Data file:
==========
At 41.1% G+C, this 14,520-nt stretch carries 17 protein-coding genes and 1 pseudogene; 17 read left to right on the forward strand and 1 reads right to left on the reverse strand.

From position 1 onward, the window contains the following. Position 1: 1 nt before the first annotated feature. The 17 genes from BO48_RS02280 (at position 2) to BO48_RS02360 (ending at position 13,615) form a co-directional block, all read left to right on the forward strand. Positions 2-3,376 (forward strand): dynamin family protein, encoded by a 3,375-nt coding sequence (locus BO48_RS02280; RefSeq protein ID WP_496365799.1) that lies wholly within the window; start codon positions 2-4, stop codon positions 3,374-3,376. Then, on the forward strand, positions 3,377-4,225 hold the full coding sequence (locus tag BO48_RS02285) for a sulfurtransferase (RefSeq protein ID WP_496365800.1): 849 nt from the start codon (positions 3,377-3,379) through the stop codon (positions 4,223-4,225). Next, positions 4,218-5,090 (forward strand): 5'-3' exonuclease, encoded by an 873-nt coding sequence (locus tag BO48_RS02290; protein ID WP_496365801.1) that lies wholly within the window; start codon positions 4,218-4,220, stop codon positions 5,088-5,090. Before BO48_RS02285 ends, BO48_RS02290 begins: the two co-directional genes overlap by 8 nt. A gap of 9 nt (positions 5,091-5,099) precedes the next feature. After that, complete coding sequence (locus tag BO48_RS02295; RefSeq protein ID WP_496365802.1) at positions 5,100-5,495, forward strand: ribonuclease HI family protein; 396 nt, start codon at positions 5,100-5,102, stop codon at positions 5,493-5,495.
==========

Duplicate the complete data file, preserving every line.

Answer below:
At 41.1% G+C, this 14,520-nt stretch carries 17 protein-coding genes and 1 pseudogene; 17 read left to right on the forward strand and 1 reads right to left on the reverse strand.

From position 1 onward, the window contains the following. Position 1: 1 nt before the first annotated feature. The 17 genes from BO48_RS02280 (at position 2) to BO48_RS02360 (ending at position 13,615) form a co-directional block, all read left to right on the forward strand. Positions 2-3,376 (forward strand): dynamin family protein, encoded by a 3,375-nt coding sequence (locus BO48_RS02280; RefSeq protein ID WP_496365799.1) that lies wholly within the window; start codon positions 2-4, stop codon positions 3,374-3,376. Then, on the forward strand, positions 3,377-4,225 hold the full coding sequence (locus tag BO48_RS02285) for a sulfurtransferase (RefSeq protein ID WP_496365800.1): 849 nt from the start codon (positions 3,377-3,379) through the stop codon (positions 4,223-4,225). Next, positions 4,218-5,090 (forward strand): 5'-3' exonuclease, encoded by an 873-nt coding sequence (locus tag BO48_RS02290; protein ID WP_496365801.1) that lies wholly within the window; start codon positions 4,218-4,220, stop codon positions 5,088-5,090. Before BO48_RS02285 ends, BO48_RS02290 begins: the two co-directional genes overlap by 8 nt. A gap of 9 nt (positions 5,091-5,099) precedes the next feature. After that, complete coding sequence (locus tag BO48_RS02295; RefSeq protein ID WP_496365802.1) at positions 5,100-5,495, forward strand: ribonuclease HI family protein; 396 nt, start codon at positions 5,100-5,102, stop codon at positions 5,493-5,495.